No doubt she is trying to distinguish herself from the brash and bold style of the two current frontrunners.
Both Haley, the former governor of South Carolina, and Senator Tim Scott, also from the Palmetto state, seem to be capitalizing on their southern charm.
Both are positioning themselves to be true alternatives to the more incendiary style of the top two men rather than a watered-down version of each other.
Haley claims DeSantis is a mere “echo” of Trump and voters “deserve a choice.”
However, it doesn’t seem as if Haley is coming up with new criticisms of DeSantis, merely parroting those already lobbed by Trump.
Staying on Trump’s Good Side
One can’t help but think she may be cozying up to Trump for a shot at the vice president spot.
Yet Haley continues to deny such insinuations claiming, “I don’t play for second; I’ve never played for second. I’m doing this to win it. I’m doing this to go and save our country.”
She has also been much more reticent to call out Trump for his personal indiscretions. When asked if, as a conservative woman, she thought the Republican frontrunner being liable for sexual abuse undermined her party, Haley offered a very politically correct response:
“I have always said that anyone that feels like they have been sexually assaulted in any way should come forward and have their voice heard,” she remarked. “I also think anyone that’s been accused should be able to defend themselves.”
“I was not on the jury. I am not the judge,” she continued. “I think that both of them had their voices heard. There has been a verdict, and there’s been an appeal.”
While it wasn’t a blanket approval, it wasn’t an overt rebuke of Trump’s behavior either.
Haley vs. DeSantis
Haley has been more forceful in her condemnation of DeSantis.
During the Disney debacle, the former governor from South Carolina invited the mouse to move houses. In a tweet in April, she declared: “We’ve got great weather, great people, and it’s always a great day in South Carolina! SC’s not woke, but we’re not sanctimonious about it either,” clearly capitalizing on Trump’s now famous, if not ridiculous, nickname for the Florida governor.
Of course, the liberal media had a field day with that one.
In what seemed to be a bit of a taunt, Haley acknowledged DeSantis’s candidacy via an interview in The Hill.
“Welcome to the race. We’ve been waiting.”
She continued with “I’m glad that he’s going to be out there, because I want the American people to see who they’re choosing from.”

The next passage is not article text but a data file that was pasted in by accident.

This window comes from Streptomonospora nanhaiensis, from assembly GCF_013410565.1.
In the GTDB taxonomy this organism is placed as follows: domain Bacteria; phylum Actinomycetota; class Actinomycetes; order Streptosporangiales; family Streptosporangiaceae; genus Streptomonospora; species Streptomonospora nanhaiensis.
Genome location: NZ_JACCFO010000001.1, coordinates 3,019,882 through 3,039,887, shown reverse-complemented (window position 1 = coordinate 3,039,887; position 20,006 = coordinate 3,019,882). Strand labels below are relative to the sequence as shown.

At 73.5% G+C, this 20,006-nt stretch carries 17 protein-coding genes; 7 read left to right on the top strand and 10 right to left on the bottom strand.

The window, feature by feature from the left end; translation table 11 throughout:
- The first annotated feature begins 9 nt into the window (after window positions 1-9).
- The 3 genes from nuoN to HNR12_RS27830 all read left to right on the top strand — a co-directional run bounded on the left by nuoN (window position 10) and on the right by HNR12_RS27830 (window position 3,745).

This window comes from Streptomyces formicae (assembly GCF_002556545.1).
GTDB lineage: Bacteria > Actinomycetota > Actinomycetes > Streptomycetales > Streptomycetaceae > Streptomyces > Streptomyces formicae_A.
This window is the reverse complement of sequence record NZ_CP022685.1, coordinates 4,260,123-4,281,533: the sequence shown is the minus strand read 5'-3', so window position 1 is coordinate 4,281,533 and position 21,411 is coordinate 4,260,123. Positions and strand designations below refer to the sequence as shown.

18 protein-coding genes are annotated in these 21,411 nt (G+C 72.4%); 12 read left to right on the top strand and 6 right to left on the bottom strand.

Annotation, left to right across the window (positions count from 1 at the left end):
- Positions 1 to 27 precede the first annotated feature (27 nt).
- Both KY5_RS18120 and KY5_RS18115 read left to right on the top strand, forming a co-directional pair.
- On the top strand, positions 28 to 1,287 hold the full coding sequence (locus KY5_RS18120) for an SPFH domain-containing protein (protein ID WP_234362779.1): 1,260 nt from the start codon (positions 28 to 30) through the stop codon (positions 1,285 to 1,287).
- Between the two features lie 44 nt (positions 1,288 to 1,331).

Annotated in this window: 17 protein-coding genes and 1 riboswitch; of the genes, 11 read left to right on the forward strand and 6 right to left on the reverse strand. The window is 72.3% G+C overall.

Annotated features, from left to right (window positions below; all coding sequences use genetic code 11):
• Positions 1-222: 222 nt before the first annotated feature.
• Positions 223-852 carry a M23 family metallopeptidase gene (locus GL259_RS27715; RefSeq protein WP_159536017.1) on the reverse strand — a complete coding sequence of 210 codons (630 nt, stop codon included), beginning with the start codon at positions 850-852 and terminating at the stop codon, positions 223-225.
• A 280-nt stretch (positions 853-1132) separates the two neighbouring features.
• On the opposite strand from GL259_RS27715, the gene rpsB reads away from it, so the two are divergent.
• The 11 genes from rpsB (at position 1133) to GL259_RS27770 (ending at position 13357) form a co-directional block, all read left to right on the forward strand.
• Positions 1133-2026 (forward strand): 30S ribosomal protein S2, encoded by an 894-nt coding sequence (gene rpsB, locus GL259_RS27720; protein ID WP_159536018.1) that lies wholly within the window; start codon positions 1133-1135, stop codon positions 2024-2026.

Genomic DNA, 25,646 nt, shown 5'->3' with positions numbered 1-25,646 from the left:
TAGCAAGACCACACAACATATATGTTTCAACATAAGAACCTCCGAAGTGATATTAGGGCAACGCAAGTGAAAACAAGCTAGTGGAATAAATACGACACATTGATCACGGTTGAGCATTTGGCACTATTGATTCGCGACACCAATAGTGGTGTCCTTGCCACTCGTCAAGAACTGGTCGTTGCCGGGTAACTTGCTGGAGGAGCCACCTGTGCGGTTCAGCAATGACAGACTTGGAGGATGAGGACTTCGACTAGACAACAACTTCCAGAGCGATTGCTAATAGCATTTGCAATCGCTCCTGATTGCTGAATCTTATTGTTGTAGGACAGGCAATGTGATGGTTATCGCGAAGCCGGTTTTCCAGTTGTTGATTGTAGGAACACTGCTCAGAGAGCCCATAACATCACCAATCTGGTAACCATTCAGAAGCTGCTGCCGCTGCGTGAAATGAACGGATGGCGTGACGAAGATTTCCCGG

Well, Nikki, you’ve kind of already said it yourself. Voters are really choosing between Trump and, as you said, “Trump minus the charm.”
Although she’d disagree, I’d say, “Trump minus the drama” would be more accurate.
And that’s exactly what a lot of people want.
While she may not have intended it, Haley gave DeSantis a backhanded compliment.
However, it seems DeSantis does just fine in the company of conservatives. I attended his stop at the Ronald Reagan Library for his book “Courage to Be Free” and while he wasn’t particularly vigorous, he was likable enough.
Then again, when it comes to politics, I don’t like to be coaxed or pandered to. I’ll take calculated and collected over chaotic and extravagant in a president any day of the week, and twice on Saturday.
That is exactly what this country needs. A plan for how to get this country out of the hole Joe Biden and his administration has dug, and a team that can execute it.
Nikki Haley Opposes Both Men on Ukraine
She insists the U.S. should continue its aid to Ukraine calling the conflict a “war on freedom” and “a war we have to win.” This led many, particularly Trump supporters, to label her a “neocon,” caught up in the frenzy of the 80s Cold War politics.
Meanwhile, both Floridians have questioned unlimited aid to Ukraine.
DeSantis said in March that Ukraine was not a key interest for the U.S., criticizing the “open-ended blank check” the Biden administration has written for Zelensky.
Trump is seen as more of an outright supporter of Putin.
As they say, all is fair in love and war … and politics. Now that DeSantis is almost officially in, let the mud-slinging, backstabbing, and downright nastiness begin.
Jennifer Galardi is the politics and culture editor for 19FortyFive.com. She has a Master’s in Public Policy from Pepperdine University and produces and hosts the podcast Connection with conversations that address health, culture, politics and policy. In a previous life, she wrote for publications in the health, fitness, and nutrition space. In addition, her pieces have been published in the Epoch Times and Pepperdine Policy Review.